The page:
population individually to demonstrate the sensitivity of each population to
the multiple heating and cooling events present in the true forward history.
The model in Fig. 5a shows that population one is only sensitive to
post-1 Ga cooling and the second reheating event, whereas the model in
Fig. 5b shows that population two is most sensitive to peak temperatures
achieved during the first heating event. Population three is sensitive to
the initial cooling from high temperature and requires some poorly resolved
reheating to partially reset the AFT age and match the track length
distribution. The high retentivity of population 3 makes it mostly
insensitive to the two heating and cooling cycles. Each of these simulations
illustrates that a single AFT population lacks sufficient

Recently, Green and Duddy (2020) stated that “thermochronology data in isolation cannot define periods when samples were cooler and subsequently reheated. This can only be defined with the aid of constraints from geological evidence.” Their comment alludes to the non-uniqueness of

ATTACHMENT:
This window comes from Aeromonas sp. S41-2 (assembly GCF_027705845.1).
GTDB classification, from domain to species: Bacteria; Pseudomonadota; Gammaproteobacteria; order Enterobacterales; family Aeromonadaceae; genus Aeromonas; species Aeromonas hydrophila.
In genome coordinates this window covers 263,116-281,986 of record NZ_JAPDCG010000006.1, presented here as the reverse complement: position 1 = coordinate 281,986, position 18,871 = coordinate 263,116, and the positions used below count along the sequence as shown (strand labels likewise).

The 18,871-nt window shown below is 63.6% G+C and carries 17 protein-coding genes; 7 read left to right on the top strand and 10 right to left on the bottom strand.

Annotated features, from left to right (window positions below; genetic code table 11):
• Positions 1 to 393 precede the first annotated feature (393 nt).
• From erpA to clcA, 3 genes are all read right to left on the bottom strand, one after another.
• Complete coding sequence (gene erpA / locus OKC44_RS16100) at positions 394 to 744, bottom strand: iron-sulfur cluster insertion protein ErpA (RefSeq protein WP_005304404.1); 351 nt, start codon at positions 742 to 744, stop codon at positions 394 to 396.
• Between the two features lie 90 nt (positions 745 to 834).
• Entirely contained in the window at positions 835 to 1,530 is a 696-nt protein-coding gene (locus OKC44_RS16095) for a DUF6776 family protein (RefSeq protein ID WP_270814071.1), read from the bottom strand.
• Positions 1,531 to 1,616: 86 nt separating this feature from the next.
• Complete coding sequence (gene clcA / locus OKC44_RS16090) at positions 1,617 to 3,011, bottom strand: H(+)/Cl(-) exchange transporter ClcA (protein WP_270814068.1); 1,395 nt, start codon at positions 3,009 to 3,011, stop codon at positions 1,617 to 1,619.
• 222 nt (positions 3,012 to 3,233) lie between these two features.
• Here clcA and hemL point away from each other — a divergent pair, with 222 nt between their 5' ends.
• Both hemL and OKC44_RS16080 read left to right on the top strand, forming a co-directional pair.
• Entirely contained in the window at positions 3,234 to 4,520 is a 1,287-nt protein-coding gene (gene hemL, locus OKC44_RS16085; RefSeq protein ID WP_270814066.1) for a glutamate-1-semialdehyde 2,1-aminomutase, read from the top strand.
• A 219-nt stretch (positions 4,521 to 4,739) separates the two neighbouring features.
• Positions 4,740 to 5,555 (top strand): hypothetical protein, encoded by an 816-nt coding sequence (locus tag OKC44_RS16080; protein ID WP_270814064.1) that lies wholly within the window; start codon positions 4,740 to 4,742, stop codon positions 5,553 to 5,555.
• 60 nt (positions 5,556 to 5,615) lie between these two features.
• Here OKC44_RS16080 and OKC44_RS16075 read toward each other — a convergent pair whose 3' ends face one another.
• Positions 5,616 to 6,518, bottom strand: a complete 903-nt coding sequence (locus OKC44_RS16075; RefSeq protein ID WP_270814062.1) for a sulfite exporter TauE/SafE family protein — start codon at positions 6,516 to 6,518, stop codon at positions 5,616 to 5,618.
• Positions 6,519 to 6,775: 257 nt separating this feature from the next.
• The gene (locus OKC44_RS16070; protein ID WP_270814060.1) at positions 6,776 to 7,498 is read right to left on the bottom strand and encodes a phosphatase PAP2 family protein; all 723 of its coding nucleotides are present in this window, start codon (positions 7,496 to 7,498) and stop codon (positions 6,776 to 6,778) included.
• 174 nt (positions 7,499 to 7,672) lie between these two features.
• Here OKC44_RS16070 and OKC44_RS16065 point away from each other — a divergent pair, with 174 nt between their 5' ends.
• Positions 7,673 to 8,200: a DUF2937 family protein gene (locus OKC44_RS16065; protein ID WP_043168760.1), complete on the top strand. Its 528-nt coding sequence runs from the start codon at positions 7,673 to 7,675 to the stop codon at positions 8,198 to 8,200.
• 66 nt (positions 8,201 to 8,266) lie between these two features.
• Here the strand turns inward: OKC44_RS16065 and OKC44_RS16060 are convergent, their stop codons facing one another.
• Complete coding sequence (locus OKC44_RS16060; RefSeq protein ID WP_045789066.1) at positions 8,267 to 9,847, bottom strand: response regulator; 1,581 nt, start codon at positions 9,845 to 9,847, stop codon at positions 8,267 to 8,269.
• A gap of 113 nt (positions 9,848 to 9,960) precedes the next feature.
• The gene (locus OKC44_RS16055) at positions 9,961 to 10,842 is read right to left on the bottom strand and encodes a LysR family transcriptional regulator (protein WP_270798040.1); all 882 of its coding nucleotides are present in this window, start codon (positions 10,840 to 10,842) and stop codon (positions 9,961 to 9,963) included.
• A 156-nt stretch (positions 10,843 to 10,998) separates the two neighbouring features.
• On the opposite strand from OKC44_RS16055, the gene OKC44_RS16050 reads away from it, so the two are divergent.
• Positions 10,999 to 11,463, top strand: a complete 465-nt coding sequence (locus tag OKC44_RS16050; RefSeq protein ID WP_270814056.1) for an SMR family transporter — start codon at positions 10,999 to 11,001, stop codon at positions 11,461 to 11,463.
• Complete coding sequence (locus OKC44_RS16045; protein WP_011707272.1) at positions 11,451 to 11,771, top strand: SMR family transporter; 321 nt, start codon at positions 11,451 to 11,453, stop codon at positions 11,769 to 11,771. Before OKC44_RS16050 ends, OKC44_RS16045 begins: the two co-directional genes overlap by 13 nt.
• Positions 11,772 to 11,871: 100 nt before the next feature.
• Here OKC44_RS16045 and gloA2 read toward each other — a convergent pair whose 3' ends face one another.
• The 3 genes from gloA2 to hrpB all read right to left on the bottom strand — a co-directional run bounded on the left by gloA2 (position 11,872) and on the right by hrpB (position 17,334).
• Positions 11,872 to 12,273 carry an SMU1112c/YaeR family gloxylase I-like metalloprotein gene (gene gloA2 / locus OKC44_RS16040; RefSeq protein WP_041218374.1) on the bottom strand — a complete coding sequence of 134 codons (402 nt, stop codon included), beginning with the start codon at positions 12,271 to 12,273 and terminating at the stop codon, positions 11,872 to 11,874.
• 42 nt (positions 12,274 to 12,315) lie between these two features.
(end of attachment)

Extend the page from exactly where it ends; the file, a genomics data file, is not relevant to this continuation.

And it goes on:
Multikinetic AFT data may record complicated thermal histories that are
difficult to simulate using classical randomized MC algorithms, and model
success can depend strongly on the choice of boundary conditions that are
used to limit the model search space. The synthetic AFT data were inversely
modelled using the newest version of AFTINV v. 6.15 (Issler, 1996), a
derivative of the Willett (1997) model that is similar to the HeFTy software
(Ketcham, 2005) in using a nondirected MC scheme and

Model sensitivity runs were undertaken to determine the boundary conditions
needed to obtain close fitting solutions, and Fig. 6 shows the final
preferred model results obtained from the CRS calculations. We assumed two